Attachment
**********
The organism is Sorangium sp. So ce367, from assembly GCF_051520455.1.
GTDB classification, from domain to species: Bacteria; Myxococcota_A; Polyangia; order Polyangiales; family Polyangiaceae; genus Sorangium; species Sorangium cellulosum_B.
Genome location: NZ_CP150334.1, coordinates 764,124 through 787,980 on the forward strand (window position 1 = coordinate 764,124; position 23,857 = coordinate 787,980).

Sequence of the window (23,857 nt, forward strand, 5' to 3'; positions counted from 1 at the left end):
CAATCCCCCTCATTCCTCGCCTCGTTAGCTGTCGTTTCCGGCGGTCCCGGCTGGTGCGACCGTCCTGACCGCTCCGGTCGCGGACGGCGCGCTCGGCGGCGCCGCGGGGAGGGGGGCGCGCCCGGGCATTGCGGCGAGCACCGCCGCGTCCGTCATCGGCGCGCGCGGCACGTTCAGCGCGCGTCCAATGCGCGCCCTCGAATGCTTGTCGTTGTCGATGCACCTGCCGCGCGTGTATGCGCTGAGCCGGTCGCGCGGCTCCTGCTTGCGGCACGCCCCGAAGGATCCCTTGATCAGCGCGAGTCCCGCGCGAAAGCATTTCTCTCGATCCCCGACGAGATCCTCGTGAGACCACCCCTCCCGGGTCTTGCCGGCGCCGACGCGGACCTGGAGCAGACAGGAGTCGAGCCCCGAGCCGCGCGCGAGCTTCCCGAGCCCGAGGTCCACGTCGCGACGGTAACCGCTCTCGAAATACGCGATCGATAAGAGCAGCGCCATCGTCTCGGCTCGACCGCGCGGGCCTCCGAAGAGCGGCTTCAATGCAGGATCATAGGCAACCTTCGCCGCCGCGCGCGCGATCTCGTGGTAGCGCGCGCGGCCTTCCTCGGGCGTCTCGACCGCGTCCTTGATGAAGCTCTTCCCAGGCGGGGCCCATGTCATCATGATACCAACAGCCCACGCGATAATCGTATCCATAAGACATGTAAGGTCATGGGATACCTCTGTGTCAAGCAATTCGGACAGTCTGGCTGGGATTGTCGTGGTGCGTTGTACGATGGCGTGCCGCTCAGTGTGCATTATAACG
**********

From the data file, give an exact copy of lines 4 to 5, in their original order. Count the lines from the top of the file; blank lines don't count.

Sequence of the window (23,857 nt, forward strand, 5' to 3'; positions counted from 1 at the left end):
CAATCCCCCTCATTCCTCGCCTCGTTAGCTGTCGTTTCCGGCGGTCCCGGCTGGTGCGACCGTCCTGACCGCTCCGGTCGCGGACGGCGCGCTCGGCGGCGCCGCGGGGAGGGGGGCGCGCCCGGGCATTGCGGCGAGCACCGCCGCGTCCGTCATCGGCGCGCGCGGCACGTTCAGCGCGCGTCCAATGCGCGCCCTCGAATGCTTGTCGTTGTCGATGCACCTGCCGCGCGTGTATGCGCTGAGCCGGTCGCGCGGCTCCTGCTTGCGGCACGCCCCGAAGGATCCCTTGATCAGCGCGAGTCCCGCGCGAAAGCATTTCTCTCGATCCCCGACGAGATCCTCGTGAGACCACCCCTCCCGGGTCTTGCCGGCGCCGACGCGGACCTGGAGCAGACAGGAGTCGAGCCCCGAGCCGCGCGCGAGCTTCCCGAGCCCGAGGTCCACGTCGCGACGGTAACCGCTCTCGAAATACGCGATCGATAAGAGCAGCGCCATCGTCTCGGCTCGACCGCGCGGGCCTCCGAAGAGCGGCTTCAATGCAGGATCATAGGCAACCTTCGCCGCCGCGCGCGCGATCTCGTGGTAGCGCGCGCGGCCTTCCTCGGGCGTCTCGACCGCGTCCTTGATGAAGCTCTTCCCAGGCGGGGCCCATGTCATCATGATACCAACAGCCCACGCGATAATCGTATCCATAAGACATGTAAGGTCATGGGATACCTCTGTGTCAAGCAATTCGGACAGTCTGGCTGGGATTGTCGTGGTGCGTTGTACGATGGCGTGCCGCTCAGTGTGCATTATAACG